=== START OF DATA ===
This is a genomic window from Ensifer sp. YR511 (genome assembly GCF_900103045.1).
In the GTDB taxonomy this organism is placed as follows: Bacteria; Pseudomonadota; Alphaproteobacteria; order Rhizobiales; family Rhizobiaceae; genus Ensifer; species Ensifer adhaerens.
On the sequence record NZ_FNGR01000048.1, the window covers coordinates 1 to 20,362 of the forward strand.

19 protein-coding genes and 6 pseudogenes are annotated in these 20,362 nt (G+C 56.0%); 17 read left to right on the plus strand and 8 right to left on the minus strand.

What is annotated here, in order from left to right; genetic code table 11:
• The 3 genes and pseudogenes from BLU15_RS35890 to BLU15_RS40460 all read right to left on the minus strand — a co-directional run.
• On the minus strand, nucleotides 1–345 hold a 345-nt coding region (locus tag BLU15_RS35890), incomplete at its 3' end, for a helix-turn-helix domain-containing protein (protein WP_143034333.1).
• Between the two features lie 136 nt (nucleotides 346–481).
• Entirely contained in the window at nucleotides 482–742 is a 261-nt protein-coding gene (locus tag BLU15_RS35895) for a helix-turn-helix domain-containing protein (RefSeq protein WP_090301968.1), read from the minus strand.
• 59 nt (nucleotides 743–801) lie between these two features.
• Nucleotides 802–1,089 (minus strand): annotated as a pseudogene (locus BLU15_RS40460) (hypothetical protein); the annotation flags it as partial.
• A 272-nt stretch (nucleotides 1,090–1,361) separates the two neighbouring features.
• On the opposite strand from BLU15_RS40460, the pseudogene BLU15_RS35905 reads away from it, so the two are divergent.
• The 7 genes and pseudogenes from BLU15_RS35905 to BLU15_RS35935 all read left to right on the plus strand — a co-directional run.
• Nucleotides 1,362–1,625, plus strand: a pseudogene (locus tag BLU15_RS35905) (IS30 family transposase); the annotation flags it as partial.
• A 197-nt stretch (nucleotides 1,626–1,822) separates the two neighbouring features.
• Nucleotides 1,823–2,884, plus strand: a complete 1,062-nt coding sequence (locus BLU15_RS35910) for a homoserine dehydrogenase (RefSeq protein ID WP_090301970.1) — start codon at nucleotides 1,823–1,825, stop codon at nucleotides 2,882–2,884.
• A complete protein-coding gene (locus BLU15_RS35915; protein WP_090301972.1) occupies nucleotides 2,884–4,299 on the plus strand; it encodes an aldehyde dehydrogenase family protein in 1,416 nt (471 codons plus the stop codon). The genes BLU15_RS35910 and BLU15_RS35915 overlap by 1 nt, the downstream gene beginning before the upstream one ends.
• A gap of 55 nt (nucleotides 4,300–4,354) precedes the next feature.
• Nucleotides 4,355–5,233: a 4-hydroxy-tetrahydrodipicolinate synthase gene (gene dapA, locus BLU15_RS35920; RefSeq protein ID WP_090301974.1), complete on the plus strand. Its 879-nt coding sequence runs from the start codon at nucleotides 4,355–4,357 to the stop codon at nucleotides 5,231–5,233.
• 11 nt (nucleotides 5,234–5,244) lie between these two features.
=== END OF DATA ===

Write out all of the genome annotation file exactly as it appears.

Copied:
This is a genomic window from Ensifer sp. YR511 (genome assembly GCF_900103045.1).
In the GTDB taxonomy this organism is placed as follows: Bacteria; Pseudomonadota; Alphaproteobacteria; order Rhizobiales; family Rhizobiaceae; genus Ensifer; species Ensifer adhaerens.
On the sequence record NZ_FNGR01000048.1, the window covers coordinates 1 to 20,362 of the forward strand.

19 protein-coding genes and 6 pseudogenes are annotated in these 20,362 nt (G+C 56.0%); 17 read left to right on the plus strand and 8 right to left on the minus strand.

What is annotated here, in order from left to right; genetic code table 11:
• The 3 genes and pseudogenes from BLU15_RS35890 to BLU15_RS40460 all read right to left on the minus strand — a co-directional run.
• On the minus strand, nucleotides 1–345 hold a 345-nt coding region (locus tag BLU15_RS35890), incomplete at its 3' end, for a helix-turn-helix domain-containing protein (protein WP_143034333.1).
• Between the two features lie 136 nt (nucleotides 346–481).
• Entirely contained in the window at nucleotides 482–742 is a 261-nt protein-coding gene (locus tag BLU15_RS35895) for a helix-turn-helix domain-containing protein (RefSeq protein WP_090301968.1), read from the minus strand.
• 59 nt (nucleotides 743–801) lie between these two features.
• Nucleotides 802–1,089 (minus strand): annotated as a pseudogene (locus BLU15_RS40460) (hypothetical protein); the annotation flags it as partial.
• A 272-nt stretch (nucleotides 1,090–1,361) separates the two neighbouring features.
• On the opposite strand from BLU15_RS40460, the pseudogene BLU15_RS35905 reads away from it, so the two are divergent.
• The 7 genes and pseudogenes from BLU15_RS35905 to BLU15_RS35935 all read left to right on the plus strand — a co-directional run.
• Nucleotides 1,362–1,625, plus strand: a pseudogene (locus tag BLU15_RS35905) (IS30 family transposase); the annotation flags it as partial.
• A 197-nt stretch (nucleotides 1,626–1,822) separates the two neighbouring features.
• Nucleotides 1,823–2,884, plus strand: a complete 1,062-nt coding sequence (locus BLU15_RS35910) for a homoserine dehydrogenase (RefSeq protein ID WP_090301970.1) — start codon at nucleotides 1,823–1,825, stop codon at nucleotides 2,882–2,884.
• A complete protein-coding gene (locus BLU15_RS35915; protein WP_090301972.1) occupies nucleotides 2,884–4,299 on the plus strand; it encodes an aldehyde dehydrogenase family protein in 1,416 nt (471 codons plus the stop codon). The genes BLU15_RS35910 and BLU15_RS35915 overlap by 1 nt, the downstream gene beginning before the upstream one ends.
• A gap of 55 nt (nucleotides 4,300–4,354) precedes the next feature.
• Nucleotides 4,355–5,233: a 4-hydroxy-tetrahydrodipicolinate synthase gene (gene dapA, locus BLU15_RS35920; RefSeq protein ID WP_090301974.1), complete on the plus strand. Its 879-nt coding sequence runs from the start codon at nucleotides 4,355–4,357 to the stop codon at nucleotides 5,231–5,233.
• 11 nt (nucleotides 5,234–5,244) lie between these two features.